‘Elegie’ winds the album down with a penultimate quietness. It is a memorial to those who had passed away in Smith’s circle. There are songs which take on new meanings with the passing of time and the evolution of an artist. Now, I can’t help but listen to it and feel the song is a tribute to the many friends Smith lost in the years before there were treatments for HIV. It’s a quiet song, and sadly the first of many that she would write to remember the passing of those she held dear. It is the most developed song on the album, with a different resonance for every listener as Smith evokes the dead.
The album closes with a live cover of the Who’s anthem, ‘My Generation’. There are times when I sincerely wish that this song could become a queer anthem – it really is more suitable than ‘Born this Way’. Each queer generation has a radically different experience than the one that preceded it. As such, each generation has always clashed with and slightly rebelled against the one before it. We are claiming a space for our generation, separate from our elders. Smith’s vocals scream across the decades to touch the soul of our disaffected youth.
It feels like Patti Smith has found her greatest influences in queer men. Rarely does an interview go by that she does not mention her love of Rimbaud, a 19th century French poet who had a very public, scandalous affair with another poet, Paul Verlaine. (Smith used to claim that Rimbaud was her boyfriend, so dedicated was her obsession.) William S. Burroughs and Allen Ginsberg were also critical influences on her work and dear friends.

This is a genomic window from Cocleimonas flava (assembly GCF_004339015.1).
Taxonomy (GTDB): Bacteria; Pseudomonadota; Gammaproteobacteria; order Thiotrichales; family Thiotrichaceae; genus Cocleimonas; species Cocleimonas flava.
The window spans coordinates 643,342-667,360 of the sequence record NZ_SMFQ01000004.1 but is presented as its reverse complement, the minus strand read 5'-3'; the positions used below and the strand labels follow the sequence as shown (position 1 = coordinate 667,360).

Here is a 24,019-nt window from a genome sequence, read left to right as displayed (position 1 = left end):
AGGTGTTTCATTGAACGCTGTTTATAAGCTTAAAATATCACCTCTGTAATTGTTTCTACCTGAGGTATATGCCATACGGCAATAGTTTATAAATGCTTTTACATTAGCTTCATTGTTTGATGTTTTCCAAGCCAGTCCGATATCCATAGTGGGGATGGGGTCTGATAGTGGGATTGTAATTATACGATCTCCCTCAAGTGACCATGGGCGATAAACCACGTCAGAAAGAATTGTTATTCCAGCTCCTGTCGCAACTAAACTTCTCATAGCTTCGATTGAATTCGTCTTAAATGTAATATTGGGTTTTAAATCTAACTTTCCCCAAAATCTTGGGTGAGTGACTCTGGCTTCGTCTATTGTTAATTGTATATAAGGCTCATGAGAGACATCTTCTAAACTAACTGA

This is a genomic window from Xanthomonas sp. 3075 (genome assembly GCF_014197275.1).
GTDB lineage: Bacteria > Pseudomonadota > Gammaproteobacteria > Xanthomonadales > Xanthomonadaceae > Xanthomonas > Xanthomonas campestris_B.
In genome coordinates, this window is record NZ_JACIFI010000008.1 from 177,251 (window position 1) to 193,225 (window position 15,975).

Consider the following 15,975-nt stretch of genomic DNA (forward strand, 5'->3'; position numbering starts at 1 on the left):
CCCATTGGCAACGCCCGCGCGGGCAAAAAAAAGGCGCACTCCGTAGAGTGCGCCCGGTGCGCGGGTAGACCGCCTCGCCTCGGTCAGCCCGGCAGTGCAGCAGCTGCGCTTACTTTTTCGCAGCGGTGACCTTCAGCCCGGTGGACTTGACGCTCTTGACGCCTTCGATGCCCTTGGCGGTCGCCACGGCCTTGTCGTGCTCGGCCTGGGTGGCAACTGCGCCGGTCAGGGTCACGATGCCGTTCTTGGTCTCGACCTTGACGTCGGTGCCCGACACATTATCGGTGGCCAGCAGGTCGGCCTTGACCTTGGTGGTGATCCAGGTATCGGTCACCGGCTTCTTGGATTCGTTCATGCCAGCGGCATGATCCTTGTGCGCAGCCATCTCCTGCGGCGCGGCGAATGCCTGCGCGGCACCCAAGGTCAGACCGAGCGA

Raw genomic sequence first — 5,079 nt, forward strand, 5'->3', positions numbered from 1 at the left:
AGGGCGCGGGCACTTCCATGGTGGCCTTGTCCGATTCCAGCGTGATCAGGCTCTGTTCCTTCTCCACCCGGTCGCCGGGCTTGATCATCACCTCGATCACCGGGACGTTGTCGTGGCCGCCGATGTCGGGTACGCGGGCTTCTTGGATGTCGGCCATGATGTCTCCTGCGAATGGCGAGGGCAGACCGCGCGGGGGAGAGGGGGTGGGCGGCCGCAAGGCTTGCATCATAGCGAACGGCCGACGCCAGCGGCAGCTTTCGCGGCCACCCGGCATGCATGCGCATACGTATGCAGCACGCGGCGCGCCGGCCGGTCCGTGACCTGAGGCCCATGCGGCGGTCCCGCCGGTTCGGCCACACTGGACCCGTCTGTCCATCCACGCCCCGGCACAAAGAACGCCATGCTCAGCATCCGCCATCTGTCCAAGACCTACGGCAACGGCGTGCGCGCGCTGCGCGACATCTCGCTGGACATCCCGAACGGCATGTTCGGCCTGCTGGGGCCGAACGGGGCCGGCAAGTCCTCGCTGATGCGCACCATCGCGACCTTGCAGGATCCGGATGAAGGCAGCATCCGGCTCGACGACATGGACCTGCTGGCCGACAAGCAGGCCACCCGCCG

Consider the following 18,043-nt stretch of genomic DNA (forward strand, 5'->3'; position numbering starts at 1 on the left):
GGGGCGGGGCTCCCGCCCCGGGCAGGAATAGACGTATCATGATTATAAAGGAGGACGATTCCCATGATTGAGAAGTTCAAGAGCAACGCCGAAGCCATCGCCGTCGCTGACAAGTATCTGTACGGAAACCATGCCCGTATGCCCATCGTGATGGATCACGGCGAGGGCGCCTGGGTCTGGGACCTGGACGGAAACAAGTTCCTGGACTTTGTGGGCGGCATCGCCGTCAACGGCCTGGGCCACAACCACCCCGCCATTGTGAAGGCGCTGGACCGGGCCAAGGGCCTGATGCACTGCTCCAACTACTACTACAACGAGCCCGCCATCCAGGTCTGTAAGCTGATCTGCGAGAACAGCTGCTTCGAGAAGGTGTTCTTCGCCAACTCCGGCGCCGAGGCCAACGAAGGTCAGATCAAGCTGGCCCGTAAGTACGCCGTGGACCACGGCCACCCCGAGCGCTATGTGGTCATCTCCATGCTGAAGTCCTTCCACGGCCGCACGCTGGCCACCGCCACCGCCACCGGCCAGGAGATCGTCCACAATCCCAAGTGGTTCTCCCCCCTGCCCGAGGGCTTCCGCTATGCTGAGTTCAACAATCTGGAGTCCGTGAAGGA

‘I had the biggest crush on William,’ she says in A Man Within, a documentary about Burroughs’s life. ‘I had this fantasy that he would fall in love with me and we would get married…’
But more than any other contemporary influence, it becomes apparent that no one was a deeper influence and closer collaborator than Robert Mapplethorpe. Her 2008 memoir, Just Kids, makes it apparent that even after their romantic relationship ended, Smith still loved Mapplethorpe deeply. Her recently re-released prose-poem, The Coral Sea, is a tribute to Mapplethorpe in his final days – a fantasia about one last voyage. For many years, each functioned as the other’s muse.
The album cover, a photograph by Mapplethorpe, has remained one of the most iconic pictures of Smith. The simplicity of the cover stands in contrast with so many of the albums of the period. Smith has long-held a unique, androgynous sense of fashion. It’s a much simpler kind of androgyny than Grace Jones or David Bowie’s high-fashion androgynous characters of the same period – free of makeup; wearing street-ready outfits.
This is the album that brought Smith onto the radar almost 40 years ago. It amazes me that after all this time Smith has never really found a mainstream audience, just as she has never really found a major audience in the LGBT+ community. There are times when I think that her place in history will be decided not by her music but by her connection to Burroughs, Ginsberg and Mapplethorpe. I cannot predict what the future holds for Patti Smith and her place in music history, but even if she never obtains a Mick Jagger level of fame, Horses will always be a shining example of the queer influence on rock and roll.